This is the first in an occasional series of stories that bring a smile to my face (even in the re-telling), and may do the same for you.
As many of you already know, I’m in the throws of my daughter’s-graduation-from-college-week in New York City. While there have been several noteworthy aspects to it, having the President of the United States as your only child’s commencement speaker was certainly one of them.
Of course he doesn’t just stroll in and provide a little inspiration. You line up hours before. You too get the opportunity to meet members of the secret service up close and personal. Snipers gaze down on you from the rooftops. You get to deposit your water bottles, umbrellas and other weapons in trash cans outside. But despite it all, there are amazingly palpable feelings of expectancy as the pomp & circumstance builds to a presidential salute of your daughter’s Class.
(If you’re lucky enough to have the combined firepower of Barnard College and Columbia University contributing to logistics—as we were—you also are delighted to discover that there are only a handful of functioning port-o-potties for a couple thousand people to share during roughly 7 hours of secure confinement on the commencement grounds. Emily being a psych major and all, I was sure it was some kind of experiment involving a control group’s sense of urgency, attempts to suppress irritation, and on-going ability to sacrifice painfully for a college education.)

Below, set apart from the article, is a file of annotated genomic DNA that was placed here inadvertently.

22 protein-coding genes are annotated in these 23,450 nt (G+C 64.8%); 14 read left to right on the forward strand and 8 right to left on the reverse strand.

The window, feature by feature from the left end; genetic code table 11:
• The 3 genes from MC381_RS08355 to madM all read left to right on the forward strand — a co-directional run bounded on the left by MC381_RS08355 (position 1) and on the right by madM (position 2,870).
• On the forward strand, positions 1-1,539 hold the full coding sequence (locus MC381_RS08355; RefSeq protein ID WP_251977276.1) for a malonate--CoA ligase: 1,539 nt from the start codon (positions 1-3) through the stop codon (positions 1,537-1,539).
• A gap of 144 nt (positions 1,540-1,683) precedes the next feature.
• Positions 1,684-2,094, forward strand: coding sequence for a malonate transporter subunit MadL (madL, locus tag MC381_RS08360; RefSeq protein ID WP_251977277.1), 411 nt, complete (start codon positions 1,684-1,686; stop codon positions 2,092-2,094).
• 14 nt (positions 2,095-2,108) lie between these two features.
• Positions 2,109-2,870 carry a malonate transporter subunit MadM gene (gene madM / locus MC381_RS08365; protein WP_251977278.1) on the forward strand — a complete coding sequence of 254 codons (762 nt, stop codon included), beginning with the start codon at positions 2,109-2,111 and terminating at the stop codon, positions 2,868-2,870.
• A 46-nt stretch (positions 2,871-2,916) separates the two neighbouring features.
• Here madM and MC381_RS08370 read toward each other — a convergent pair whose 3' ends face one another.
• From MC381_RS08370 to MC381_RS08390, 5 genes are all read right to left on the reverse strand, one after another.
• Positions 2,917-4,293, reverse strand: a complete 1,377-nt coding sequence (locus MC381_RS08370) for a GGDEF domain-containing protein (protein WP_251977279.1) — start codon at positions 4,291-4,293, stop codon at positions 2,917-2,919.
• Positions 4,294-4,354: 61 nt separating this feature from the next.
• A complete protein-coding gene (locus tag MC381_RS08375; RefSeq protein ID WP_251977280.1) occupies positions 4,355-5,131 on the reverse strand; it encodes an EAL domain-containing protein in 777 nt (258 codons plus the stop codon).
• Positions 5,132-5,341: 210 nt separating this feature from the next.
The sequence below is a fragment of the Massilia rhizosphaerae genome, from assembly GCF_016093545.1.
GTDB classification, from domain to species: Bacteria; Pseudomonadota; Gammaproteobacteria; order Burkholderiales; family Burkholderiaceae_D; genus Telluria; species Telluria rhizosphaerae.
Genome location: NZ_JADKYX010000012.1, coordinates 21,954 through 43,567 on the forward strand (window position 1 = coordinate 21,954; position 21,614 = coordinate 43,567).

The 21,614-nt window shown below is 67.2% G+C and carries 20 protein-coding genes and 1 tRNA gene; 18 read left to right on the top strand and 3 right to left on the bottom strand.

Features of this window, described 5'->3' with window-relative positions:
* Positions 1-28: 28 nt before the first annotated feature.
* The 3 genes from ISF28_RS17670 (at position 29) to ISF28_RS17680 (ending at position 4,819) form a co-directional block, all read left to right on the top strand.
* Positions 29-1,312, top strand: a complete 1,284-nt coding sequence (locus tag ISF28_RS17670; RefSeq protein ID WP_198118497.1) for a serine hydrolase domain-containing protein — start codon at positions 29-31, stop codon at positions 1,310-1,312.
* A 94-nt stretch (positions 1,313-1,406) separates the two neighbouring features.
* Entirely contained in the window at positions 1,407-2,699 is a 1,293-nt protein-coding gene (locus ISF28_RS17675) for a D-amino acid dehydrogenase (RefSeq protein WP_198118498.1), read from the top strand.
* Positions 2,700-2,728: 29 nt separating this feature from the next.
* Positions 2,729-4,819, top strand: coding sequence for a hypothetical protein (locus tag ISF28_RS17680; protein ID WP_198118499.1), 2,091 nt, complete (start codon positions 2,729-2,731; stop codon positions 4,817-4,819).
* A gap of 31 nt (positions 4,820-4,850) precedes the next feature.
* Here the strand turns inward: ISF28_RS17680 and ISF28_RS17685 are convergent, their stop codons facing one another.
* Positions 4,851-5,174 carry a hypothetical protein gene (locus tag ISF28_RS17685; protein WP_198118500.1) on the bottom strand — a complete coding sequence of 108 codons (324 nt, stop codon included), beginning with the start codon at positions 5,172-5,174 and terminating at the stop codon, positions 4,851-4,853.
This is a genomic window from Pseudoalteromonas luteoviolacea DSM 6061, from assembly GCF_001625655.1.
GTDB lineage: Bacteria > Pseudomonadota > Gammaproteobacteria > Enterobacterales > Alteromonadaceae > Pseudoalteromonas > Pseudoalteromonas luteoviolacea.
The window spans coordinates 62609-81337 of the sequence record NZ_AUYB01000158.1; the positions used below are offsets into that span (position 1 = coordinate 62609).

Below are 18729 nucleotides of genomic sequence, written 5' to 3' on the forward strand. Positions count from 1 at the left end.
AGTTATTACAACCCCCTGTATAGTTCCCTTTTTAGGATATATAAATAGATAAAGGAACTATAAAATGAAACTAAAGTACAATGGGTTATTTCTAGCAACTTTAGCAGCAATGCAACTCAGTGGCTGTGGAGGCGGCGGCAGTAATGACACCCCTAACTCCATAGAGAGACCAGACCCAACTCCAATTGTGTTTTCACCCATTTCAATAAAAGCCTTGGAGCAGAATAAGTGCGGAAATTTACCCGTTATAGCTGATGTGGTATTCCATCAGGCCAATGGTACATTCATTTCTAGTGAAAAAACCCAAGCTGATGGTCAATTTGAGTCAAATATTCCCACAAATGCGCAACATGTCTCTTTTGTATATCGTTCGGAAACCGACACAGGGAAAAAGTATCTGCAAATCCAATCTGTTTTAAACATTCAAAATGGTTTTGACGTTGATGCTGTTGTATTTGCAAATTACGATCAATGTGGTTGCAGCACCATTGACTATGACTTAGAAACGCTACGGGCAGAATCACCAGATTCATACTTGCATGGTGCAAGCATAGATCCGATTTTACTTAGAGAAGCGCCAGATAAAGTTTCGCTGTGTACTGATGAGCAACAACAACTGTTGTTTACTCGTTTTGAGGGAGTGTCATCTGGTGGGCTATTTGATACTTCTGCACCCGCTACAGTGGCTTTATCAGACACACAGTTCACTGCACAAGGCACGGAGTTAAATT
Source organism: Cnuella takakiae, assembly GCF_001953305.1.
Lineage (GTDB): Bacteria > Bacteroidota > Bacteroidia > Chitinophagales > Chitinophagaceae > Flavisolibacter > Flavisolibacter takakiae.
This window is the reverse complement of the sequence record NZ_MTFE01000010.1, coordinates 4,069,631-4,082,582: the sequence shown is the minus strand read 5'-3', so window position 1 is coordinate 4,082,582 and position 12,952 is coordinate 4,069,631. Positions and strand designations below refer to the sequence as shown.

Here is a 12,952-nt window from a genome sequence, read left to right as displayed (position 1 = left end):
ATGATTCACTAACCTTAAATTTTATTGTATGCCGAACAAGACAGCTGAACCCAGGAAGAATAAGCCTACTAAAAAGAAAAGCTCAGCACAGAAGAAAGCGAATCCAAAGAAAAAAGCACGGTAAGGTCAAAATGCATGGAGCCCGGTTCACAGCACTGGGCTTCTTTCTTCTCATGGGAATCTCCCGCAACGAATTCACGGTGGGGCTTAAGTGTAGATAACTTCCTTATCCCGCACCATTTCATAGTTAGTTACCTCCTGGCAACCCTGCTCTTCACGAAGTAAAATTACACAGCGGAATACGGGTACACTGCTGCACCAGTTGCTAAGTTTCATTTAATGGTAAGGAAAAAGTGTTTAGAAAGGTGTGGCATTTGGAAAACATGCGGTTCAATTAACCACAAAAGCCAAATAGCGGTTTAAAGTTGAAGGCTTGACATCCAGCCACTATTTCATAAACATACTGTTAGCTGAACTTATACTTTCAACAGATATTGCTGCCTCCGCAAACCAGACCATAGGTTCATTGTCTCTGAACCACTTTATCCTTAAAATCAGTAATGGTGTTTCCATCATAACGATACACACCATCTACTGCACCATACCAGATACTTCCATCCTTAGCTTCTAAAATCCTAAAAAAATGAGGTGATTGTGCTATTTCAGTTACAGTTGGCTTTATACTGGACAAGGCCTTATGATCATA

Barnard has been the women’s college at Columbia since 1889, and not surprisingly usually features a distinguished woman as its commencement speaker. Indeed, the President’s immediate predecessors in the speaking slot were Meryl Streep, Hillary Clinton and Sheryl Sandberg, who is Facebook’s Chief Operating Officer.
In describing the tradition he was stepping into, I don’t know whether the President was relying on his own speechwriters or came up with the hook that follows on his own (it was really hard to tell), but there’s no question that his timing was perfect, and his relish in the embedded why-not-just-call-it-like-it-is almost sublime.
“You set a pretty high bar [here] given the past 3 years,” the President intoned. “Hillary Clinton. Meryl Streep. Sheryl Sandberg. These are not easy acts to follow. But I will point out that Hillary is doing an extraordinary job as one of the finest Secretaries of State America has ever had. We gave Meryl the presidential medal of arts and humanities the other night. Sheryl is not just a good friend, she’s also one of my economic advisors.
It’s like the old saying goes: Keep your friends close, and your Barnard commencement speakers even closer.”